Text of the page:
Things I Dealt With While Being In Foster Care

Things I Dealt With While Being In Foster Care

The beginning of an adolescent's stress and depression

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I've been a part of the system since I was 14. I remember the day like it was yesterday I was told that I could not get on the bus to go home, that I had to wait for the school's principal. An hour went past, and I was finally allowed to go home, but it was only a stop and go trip. I did not know that this would be the last time I would see my family for a while.

I have no privilege over where I could stay nor with whom I could stay with. As the social worker took me to my new foster home she told me 'You'll only be here for a week.' I believed her. Those words gave me hope that my life was not over. I began to feel trapped, I was already an hour away from my family. I found that the social worker was lying to me weeks later, once I realized that school was almost out and I was still in the same house.

One night I wanted to stay the night with my god-sister. I was told there was a background check that needed to be done, I was ready for the background check to be done so I could leave my current home. But at the time I did not know that it would take three to six months to have this done. That was the answer each time I wanted to stay somewhere, background check. When it came to staying over at a friend's house, I just stop asking because I already knew the answer.

They tell you that they want you to have a normal life. The day I was held up at school my life has not been the same since. Try being the kid almost living a double life, having all of your friends question your routine and actions because they notice that you haven't been yourself or you haven't been doing your normal routine. I wasn't a normal kid, I watched my friends and everyone who I once knew have all of the fun because I was trapped. All of these thoughts that went through my mind about why I had to be the one with the crazy life or the life that was unknown to everyone around you.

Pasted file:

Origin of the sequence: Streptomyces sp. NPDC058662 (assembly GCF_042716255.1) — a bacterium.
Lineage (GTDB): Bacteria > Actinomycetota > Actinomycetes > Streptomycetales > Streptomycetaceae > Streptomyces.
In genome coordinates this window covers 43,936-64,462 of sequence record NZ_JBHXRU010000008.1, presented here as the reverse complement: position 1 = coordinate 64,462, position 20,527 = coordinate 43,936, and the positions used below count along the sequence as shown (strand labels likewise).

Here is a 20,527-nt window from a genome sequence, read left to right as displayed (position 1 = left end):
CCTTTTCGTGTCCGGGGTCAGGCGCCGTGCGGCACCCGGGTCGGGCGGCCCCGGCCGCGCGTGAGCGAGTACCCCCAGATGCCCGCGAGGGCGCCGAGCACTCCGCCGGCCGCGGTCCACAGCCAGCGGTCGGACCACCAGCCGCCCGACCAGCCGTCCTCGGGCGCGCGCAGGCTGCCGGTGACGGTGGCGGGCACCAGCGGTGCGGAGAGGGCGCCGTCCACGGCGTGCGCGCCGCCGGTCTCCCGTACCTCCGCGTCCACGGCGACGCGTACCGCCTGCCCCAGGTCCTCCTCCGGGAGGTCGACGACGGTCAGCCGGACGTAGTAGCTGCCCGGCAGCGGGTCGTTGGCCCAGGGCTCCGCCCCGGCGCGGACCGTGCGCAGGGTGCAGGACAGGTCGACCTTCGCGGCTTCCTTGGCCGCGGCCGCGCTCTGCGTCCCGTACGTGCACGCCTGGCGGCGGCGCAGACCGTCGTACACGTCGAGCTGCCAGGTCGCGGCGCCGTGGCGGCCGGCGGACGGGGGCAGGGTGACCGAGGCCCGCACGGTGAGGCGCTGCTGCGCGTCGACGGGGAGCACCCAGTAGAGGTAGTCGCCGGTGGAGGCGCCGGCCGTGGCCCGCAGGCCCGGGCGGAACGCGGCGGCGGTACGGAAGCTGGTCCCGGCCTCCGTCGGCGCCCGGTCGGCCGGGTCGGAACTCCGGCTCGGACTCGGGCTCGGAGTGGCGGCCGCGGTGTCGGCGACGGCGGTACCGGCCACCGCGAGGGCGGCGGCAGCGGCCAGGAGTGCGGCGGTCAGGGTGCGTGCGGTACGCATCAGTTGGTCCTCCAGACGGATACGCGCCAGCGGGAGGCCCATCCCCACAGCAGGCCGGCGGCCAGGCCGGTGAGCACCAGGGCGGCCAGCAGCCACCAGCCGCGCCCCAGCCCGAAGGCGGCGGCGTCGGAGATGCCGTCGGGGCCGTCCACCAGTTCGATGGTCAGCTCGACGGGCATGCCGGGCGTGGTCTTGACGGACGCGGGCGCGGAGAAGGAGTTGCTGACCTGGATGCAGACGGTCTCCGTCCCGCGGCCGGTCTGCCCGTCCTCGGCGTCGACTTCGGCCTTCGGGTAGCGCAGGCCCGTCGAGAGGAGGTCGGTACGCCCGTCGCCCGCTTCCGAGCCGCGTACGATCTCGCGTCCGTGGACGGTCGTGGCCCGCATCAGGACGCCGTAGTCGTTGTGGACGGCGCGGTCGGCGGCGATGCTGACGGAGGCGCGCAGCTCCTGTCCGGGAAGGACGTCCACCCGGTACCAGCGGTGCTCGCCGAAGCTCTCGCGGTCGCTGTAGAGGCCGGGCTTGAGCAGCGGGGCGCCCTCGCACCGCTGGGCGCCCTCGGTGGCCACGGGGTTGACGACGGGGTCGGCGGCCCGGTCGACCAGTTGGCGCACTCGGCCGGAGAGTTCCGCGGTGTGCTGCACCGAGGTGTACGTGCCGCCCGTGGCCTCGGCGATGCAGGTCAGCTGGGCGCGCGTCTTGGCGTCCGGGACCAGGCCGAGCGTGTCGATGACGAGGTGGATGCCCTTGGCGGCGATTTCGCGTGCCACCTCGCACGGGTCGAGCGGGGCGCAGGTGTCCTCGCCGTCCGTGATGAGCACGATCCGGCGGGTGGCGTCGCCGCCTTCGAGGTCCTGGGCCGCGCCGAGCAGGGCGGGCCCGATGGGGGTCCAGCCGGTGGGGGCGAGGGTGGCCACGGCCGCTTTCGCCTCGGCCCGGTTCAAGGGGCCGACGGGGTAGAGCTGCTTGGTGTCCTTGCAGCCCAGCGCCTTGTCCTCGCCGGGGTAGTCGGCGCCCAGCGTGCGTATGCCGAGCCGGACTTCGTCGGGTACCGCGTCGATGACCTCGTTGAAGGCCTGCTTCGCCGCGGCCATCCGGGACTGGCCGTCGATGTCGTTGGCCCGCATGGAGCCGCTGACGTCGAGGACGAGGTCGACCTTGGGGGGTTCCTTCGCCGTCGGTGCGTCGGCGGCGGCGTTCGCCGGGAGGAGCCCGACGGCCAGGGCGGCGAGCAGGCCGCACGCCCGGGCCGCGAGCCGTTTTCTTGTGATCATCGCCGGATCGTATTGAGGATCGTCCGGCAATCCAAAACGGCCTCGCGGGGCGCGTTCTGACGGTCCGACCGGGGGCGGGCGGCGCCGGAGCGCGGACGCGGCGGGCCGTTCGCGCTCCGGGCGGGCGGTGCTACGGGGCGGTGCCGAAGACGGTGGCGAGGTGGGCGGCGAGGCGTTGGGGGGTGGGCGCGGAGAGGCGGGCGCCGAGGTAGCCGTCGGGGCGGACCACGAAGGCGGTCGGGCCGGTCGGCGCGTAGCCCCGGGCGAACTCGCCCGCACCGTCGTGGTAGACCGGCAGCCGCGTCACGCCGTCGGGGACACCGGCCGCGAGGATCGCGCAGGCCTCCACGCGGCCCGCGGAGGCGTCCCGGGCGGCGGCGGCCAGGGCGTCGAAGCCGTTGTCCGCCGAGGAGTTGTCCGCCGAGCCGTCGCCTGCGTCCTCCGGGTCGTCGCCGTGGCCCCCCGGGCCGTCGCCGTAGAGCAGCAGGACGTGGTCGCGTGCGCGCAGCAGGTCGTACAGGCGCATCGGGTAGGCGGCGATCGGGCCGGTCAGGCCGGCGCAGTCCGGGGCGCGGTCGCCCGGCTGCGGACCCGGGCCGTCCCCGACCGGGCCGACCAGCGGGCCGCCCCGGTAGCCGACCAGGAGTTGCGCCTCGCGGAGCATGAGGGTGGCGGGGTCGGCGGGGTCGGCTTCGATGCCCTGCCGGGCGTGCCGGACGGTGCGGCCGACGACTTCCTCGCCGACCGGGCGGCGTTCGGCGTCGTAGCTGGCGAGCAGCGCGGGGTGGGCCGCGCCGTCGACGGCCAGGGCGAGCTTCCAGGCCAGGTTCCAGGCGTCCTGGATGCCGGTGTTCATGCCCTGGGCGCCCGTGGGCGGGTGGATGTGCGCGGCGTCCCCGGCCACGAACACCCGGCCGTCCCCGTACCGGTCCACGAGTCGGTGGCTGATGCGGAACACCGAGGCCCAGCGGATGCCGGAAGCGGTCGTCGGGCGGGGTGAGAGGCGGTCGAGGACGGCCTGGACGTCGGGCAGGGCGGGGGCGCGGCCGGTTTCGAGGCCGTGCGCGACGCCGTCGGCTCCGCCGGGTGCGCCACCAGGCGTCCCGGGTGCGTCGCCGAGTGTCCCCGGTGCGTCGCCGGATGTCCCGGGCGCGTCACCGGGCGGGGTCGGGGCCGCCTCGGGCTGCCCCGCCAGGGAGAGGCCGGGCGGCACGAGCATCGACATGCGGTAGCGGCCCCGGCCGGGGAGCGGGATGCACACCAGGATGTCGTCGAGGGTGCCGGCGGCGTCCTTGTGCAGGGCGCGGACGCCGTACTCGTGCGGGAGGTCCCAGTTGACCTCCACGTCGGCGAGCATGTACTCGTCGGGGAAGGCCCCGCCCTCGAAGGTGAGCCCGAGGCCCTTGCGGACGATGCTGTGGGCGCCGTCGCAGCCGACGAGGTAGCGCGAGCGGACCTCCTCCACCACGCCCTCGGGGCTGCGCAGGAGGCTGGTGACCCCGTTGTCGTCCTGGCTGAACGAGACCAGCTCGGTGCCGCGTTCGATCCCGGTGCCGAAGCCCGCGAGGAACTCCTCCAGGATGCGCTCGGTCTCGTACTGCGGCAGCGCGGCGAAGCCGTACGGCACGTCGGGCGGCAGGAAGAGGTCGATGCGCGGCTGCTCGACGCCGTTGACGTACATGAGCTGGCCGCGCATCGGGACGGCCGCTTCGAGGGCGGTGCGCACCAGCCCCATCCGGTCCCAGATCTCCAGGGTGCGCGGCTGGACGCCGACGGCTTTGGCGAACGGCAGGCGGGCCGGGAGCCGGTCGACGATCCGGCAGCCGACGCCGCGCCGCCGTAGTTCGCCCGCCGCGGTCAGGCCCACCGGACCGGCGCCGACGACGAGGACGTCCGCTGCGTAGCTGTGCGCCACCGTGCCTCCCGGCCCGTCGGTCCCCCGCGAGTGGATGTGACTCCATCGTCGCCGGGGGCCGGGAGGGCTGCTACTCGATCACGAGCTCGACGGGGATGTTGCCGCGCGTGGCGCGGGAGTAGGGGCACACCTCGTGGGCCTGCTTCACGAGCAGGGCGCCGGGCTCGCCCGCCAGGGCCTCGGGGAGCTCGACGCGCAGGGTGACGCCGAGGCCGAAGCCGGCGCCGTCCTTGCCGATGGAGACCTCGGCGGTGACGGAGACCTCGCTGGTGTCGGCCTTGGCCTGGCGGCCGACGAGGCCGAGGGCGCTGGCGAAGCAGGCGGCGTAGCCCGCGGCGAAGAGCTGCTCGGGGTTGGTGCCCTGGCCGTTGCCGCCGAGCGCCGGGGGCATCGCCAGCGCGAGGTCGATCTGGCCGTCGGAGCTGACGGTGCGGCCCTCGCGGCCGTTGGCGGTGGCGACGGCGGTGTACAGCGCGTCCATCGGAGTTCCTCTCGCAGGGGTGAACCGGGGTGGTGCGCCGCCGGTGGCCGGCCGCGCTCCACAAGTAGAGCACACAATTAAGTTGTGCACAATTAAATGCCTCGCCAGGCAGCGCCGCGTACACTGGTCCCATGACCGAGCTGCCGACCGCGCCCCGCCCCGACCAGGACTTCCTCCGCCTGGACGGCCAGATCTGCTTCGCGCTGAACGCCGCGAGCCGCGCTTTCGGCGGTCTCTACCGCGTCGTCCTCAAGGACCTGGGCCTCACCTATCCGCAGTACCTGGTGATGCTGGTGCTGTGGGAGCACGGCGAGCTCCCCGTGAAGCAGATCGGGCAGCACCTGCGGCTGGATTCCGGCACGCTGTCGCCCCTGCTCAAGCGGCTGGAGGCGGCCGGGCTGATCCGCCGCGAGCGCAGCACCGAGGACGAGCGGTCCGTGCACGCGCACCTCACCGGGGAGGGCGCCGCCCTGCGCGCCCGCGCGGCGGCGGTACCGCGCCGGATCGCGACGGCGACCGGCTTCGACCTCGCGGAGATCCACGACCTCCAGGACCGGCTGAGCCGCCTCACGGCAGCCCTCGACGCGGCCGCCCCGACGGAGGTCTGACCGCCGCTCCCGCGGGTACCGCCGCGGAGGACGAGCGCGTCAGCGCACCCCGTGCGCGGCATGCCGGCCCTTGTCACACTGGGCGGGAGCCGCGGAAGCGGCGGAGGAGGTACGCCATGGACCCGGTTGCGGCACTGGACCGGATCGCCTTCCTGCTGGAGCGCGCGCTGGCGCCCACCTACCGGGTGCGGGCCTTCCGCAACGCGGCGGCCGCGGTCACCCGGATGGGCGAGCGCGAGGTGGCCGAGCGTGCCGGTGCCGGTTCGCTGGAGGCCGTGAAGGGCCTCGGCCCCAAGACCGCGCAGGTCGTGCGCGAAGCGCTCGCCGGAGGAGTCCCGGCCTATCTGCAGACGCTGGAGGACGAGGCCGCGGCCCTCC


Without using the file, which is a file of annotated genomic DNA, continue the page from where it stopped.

The thing that causes depression. Isolation. They move you because maybe your lifestyle at home was not the best fit for you, but you should not be moved hours away from the only people you know. That separation causes questions and emotions and in a teenage mind, you start to feel like you have the weight of the world on your shoulders.



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Stop Stopping At Stop Signs, It's Honestly Not Helping Anyone

I swear Vin Diesel didn't pay me to write this, because if he did, I wouldn't be driving a 1998 Volvo.

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Okay, so I get it, you should be safe on the road, you should follow all the rules, you should avoid breaking traffic laws, blah blah blah... I get it.

But at the same time, I gotta get chicken nuggets in the shape of dinosaurs at Target before they close in seven minutes, and the soccer mom in the minivan ahead of me ain't helping. I understand that a stop sign means to come to a full stop in the eyes of the law, but I also understand that it is 10:53 at night in the middle of nowhere. A stop sign, especially this late, just means slow down.

Okay, I don't want to sound like Vin Diesel, but like, damn Debby, can you not stop for a full five seconds? And I'm not talking a quick 1-2-3-4-5, I'm talking about five Mississippis. Maybe me and the middle-aged soccer mom are at two ends of the spectrum here, she's too cautious and I'm too "Fast and Furious," but boy, I sure was furious, because Debby, it's time to stop your excessive stopping.

Another one of my favorites was a real turn of events. I was stuck behind a Camaro and a Mustang at a red light, and the two of them were revving their engines, and I thought to myself, "Oh God, we're gonna have a NASCAR race going on right on Nicolls Road." And for a solid three minutes before the light turned, these two meatheads were revving their engines.

Then the light turned green and both cars slowly started accelerating and took a solid couple minutes before they got to 60 miles an hour. If you are driving in a sports car where you can see 200 on the speedometer, it should not take you three minutes to get to 60. If an 18-year-old in a piece of shit 1998 Volvo can pass a sports car, you're going too slow.

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